From the websites:
With over 2,100 units made, the Type 97 Chi-Ha medium tank was the second most produced Japanese medium tank of World War II, after the smaller Type 95 Ha-Go. It saw extensive action in the Second Sino Japanese War, the Battles of Khalkhin Gol against the Soviet Union, and throughout World War II.
The Australian Army raised a number of units for commando-style operations during the Second World War – the first being the twelve Independent Commando Companies formed between 1941 and 1942.
Predominantly serving in New Guinea, the Dutch East Indies and Borneo their task was to perform raids, demolition, sabotage, subversion, and organisation of civil resistance against the Japanese. The Independent Companies saw heavy action, serving with considerable distinction.
Commandos also formed ad hoc formations such as Kanga Force – a composite formation of Commando companies and the New Guinea Volunteer Rifles which undertook raids and reconnaissance operations in New Guinea.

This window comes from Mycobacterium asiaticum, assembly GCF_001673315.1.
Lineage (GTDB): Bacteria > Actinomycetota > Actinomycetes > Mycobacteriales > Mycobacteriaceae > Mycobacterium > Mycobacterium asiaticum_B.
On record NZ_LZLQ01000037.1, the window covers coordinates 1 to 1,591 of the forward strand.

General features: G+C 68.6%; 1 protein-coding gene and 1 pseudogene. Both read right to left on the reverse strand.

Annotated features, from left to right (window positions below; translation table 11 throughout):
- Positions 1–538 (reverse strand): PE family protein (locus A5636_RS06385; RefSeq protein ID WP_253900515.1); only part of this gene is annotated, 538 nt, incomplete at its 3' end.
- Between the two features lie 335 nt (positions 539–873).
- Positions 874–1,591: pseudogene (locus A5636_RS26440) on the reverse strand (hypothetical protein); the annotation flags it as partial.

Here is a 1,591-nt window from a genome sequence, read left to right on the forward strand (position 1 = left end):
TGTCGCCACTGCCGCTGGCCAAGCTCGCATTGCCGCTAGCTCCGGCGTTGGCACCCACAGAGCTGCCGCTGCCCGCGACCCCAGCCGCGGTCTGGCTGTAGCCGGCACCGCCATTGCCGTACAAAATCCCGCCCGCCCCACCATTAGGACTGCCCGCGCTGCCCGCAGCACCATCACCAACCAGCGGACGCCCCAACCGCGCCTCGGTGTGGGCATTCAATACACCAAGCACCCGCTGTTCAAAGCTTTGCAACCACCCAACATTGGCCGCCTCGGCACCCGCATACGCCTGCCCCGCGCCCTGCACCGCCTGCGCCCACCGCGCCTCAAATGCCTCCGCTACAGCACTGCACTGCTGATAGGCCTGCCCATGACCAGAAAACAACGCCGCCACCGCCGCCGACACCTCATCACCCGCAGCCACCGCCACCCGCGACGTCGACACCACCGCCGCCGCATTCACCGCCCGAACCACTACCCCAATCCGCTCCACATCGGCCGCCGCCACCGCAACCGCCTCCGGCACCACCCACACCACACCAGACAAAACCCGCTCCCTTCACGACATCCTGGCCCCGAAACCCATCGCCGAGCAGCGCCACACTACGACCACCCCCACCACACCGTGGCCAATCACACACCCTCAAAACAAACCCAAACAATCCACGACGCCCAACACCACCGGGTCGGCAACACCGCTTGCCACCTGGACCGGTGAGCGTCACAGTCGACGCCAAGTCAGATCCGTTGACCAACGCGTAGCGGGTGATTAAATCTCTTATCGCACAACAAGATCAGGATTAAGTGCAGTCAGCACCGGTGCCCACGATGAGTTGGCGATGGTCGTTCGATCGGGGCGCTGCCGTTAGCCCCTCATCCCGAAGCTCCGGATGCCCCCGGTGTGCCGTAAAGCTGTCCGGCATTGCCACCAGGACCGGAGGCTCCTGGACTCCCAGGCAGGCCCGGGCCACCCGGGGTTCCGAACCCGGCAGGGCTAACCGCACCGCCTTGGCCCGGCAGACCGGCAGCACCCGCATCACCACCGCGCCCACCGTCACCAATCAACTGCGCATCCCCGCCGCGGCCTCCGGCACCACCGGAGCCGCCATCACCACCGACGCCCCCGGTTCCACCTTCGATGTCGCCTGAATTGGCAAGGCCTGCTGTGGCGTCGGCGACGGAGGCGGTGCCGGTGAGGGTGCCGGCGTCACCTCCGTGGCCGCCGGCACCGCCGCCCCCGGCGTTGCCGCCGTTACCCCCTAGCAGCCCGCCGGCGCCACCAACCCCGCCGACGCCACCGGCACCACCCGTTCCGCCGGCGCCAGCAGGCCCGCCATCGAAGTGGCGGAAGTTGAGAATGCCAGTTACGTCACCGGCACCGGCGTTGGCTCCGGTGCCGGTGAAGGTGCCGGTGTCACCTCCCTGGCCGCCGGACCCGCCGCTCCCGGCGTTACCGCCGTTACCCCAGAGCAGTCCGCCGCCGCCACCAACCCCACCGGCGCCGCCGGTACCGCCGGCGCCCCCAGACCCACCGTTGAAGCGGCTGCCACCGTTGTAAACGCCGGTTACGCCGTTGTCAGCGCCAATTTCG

As the Second World War progressed, Japanese forces were pushed back from the territorial gains they had made in the early stages of the war.
With Allied bombing and ground campaigns hampering Japanese industry the Emperor’s soldiers learnt to use whatever materials were at hand to face the enemy, as firearms and ammunition became ever more scarce. This would see Japanese soldiers sacrificing themselves with grenades, a courageous last ‘banzai’ charge with swords drawn, or using sharpened lengths of bamboo as makeshift spears.
Australian Commandos Source
Bamboo Fighters Source